Taiwan Reports No New Coronavirus Cases, Adding To Success In Fighting Pandemic

Apr 14, 2020

Taiwan reported no new coronavirus cases on Tuesday, marking the first time authorities there have reported zero new cases in more than a month. It's also the latest achievement for a health system that first acted to prevent the spread of COVID-19 back in December.

Taiwan, with a population of around 23 million, has just 393 confirmed COVID-19 cases; six people have died from the disease.

The last time Taiwan's Central Epidemic Command Center announced no new cases was on March 9 – 36 days ago.

Taiwan has won praise for keeping the coronavirus under control despite its close links with China. Millions of people travel between the island and the mainland every year — including 2.7 million visitors from the mainland last year.

Because of its aggressive and early response to the coronavirus, Taiwan — like Hong Kong and South Korea — has been able to avoid lockdown measures and keep many schools, restaurants and offices open.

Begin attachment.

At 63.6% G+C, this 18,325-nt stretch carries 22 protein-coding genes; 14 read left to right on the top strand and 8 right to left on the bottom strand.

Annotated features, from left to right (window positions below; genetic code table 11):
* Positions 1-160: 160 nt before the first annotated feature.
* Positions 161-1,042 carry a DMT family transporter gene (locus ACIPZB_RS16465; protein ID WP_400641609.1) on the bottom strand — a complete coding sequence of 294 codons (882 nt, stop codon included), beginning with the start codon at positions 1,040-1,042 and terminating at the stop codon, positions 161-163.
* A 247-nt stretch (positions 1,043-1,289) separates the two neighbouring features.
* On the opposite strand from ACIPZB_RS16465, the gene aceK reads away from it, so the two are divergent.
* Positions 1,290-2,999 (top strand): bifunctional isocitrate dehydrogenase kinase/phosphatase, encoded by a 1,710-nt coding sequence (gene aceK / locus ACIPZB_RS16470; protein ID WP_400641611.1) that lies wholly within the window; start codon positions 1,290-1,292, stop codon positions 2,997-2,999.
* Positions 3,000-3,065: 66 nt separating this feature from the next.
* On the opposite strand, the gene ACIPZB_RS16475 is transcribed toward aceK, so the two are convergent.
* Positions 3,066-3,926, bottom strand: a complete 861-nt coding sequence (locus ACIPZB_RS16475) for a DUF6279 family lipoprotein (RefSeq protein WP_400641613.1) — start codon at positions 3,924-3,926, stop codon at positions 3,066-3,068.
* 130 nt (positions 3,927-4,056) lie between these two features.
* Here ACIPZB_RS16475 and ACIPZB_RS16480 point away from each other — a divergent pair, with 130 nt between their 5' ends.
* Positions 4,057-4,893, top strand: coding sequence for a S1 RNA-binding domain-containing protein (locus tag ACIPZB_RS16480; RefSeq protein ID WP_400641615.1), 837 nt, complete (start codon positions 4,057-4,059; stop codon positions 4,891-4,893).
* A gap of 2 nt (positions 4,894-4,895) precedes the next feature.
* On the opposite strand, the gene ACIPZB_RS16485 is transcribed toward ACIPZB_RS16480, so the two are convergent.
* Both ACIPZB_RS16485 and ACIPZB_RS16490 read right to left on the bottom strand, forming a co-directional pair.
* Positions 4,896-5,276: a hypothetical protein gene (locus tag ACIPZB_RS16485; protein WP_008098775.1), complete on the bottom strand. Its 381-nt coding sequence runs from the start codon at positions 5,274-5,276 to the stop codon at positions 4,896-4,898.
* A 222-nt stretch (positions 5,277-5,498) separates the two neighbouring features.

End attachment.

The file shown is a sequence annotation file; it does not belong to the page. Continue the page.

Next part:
An academic paper published in the Journal of the American Medical Association last month credited Taiwan's government with taking 124 actions to identify potential cases of the then-emerging respiratory virus.

Some of those steps, taken in January, included limiting the price of face masks and barring their export. By Jan. 24, Taiwan was setting up COVID-19 testing facilities at the federal disease control center and eight hospitals.

"Taiwan activated a response command center, sent a fact-finding team to China, imposed swift travel bans and quarantines," as NPR reported last month.

The government also took high-tech measures to trace people who might be infected, or who came in contact with someone who was.

In a single day, the JAMA study stated, Taiwanese agencies merged patients' past 14-day travel history with their public health insurance information, combining data from health identification cards and from the immigration agency.

The island graded travelers according to their risk of infection based on where they had been. According to the researchers, people with the highest risk "were quarantined at home and tracked through their mobile phone to ensure that they remained at home during the incubation period."

Copyright 2020 NPR. To see more, visit https://www.npr.org.